ALEXANDRA & BEATRICE

We regularly visit the two places where Bea’s ashes are, one nearby to home and the other at the beach in Devon. She loved the beach and we had had so many family holidays and fun there.

Alexandra is the mother of Beatrice, who very sadly passed away due to Sudden Unexpected Death in Epilepsy (SUDEP) in July 2019. In this article, she talks about Beatrice’s life after being diagnosed with epilepsy and why she believes families should be made aware of the reality of SUDEP.   

Bea had her first seizure in September 2017, aged 16, in the early hours of the morning. After an MRI scan and an EEG, the event was diagnosed as a one-off nocturnal seizure and no medication was given. In March 2019, Bea was about to start driving lessons, aged 18, but suffered a series of three seizures over two weekends, all nocturnal. We were in and out of hospital before an appointment was made to see a new consultant, at which time epilepsy was diagnosed.

I was not surprised by the news as I had suffered occasional photosensitive seizures in my teens. Bea had also had strange dreams which, when she tried to explain them, sounded like panic attacks. Bea’s consultant told me that what I had suffered as a teenager would not have made any difference to Bea’s health, but suddenly I was interrogating everything.

The news did not scare me or my husband, but even the slightest noise from her room at night made one of us get up to check on her, and we were even more on top of keeping her healthy than we already were. Because of the timing and the few seizures Bea had, the interruption of epilepsy was manageable.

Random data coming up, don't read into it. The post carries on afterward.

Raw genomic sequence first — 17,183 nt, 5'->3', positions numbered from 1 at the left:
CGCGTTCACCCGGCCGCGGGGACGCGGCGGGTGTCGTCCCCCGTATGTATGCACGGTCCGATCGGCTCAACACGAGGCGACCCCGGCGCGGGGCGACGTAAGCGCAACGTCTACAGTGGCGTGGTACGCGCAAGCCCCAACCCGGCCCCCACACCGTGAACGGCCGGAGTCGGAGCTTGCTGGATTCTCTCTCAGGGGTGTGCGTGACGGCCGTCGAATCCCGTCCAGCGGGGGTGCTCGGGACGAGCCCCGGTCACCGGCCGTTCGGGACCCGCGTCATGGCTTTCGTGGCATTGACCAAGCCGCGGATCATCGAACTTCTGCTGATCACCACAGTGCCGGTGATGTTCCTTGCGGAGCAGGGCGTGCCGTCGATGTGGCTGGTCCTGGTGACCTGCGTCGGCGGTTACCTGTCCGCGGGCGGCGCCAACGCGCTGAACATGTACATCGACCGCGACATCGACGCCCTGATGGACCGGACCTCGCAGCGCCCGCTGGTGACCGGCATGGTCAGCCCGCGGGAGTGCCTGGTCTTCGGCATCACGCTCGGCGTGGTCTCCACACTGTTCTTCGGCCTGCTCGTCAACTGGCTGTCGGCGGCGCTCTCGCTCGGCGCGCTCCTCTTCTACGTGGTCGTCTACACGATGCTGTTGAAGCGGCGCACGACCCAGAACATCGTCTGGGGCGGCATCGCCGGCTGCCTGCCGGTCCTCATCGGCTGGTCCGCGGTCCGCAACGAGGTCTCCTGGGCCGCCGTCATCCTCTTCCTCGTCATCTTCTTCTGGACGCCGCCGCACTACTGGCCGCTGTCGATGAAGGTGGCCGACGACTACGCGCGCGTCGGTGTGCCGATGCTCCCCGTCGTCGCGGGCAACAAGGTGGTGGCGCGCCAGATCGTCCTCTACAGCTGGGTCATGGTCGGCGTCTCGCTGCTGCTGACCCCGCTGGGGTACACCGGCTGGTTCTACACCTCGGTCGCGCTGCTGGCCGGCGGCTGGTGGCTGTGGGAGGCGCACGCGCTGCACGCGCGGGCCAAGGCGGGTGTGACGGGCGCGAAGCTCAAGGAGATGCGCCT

Bea became pregnant in the spring of 2018 and gave birth to Gracie at Andover Hospital on 30th December 2018: everything went well. It was an incredible experience to be with her throughout her whole pregnancy and the birth of her daughter, my granddaughter. After the seizures in March 2019, we had Gracie in with us as much as possible so Bea could get plenty of sleep. We tried to explain to Bea that she needed to rest and eat well, but that’s difficult to hear for an 18-year-old with her whole life in front of her.

As well as being a Mummy, Bea was also studying for her A levels at college and set to start a BTEC in September. Bea was stressed by some of her friendships and relationships. Unfortunately, the pressure from this was often too much for her to handle.

We were constantly reminding her to take her epilepsy medication. Later in the Coroner’s report, we found Bea did not have the medication in her system, so now I wonder what else we could have done.

Bea’s last seizure happened on the morning of 10th July 2019. I will never forget the details of that day; the shock, the disbelief, the feeling that you can’t stand up any longer. I had to make a hard decision that morning in the hospital – one I hope to never make again – and seeing my beautiful, happy, bright baby girl there and knowing I couldn’t help her, well, there are no words. The rest turns into a blur, and yet it is so clear.

All the professional people helping us at that time could not have been better – each and everyone gave us time and were compassionate.

There had to be an inquest into Bea’s death so we could not register it officially for some time, which added to the pain. At the same time, we were in court gaining parental responsibility for Gracie.

We regularly visit the two places where Bea’s ashes are, one nearby to home and the other at the beach in Devon. She loved the beach and we had had so many family holidays and fun there. We talk about Bea all the time, show Gracie photos of her Mummy, tell her every day how much she loves her, and how lucky we are to have such a special job of looking after her. At some point, I know I will need to explain in more detail to Gracie why her Mummy is not with us.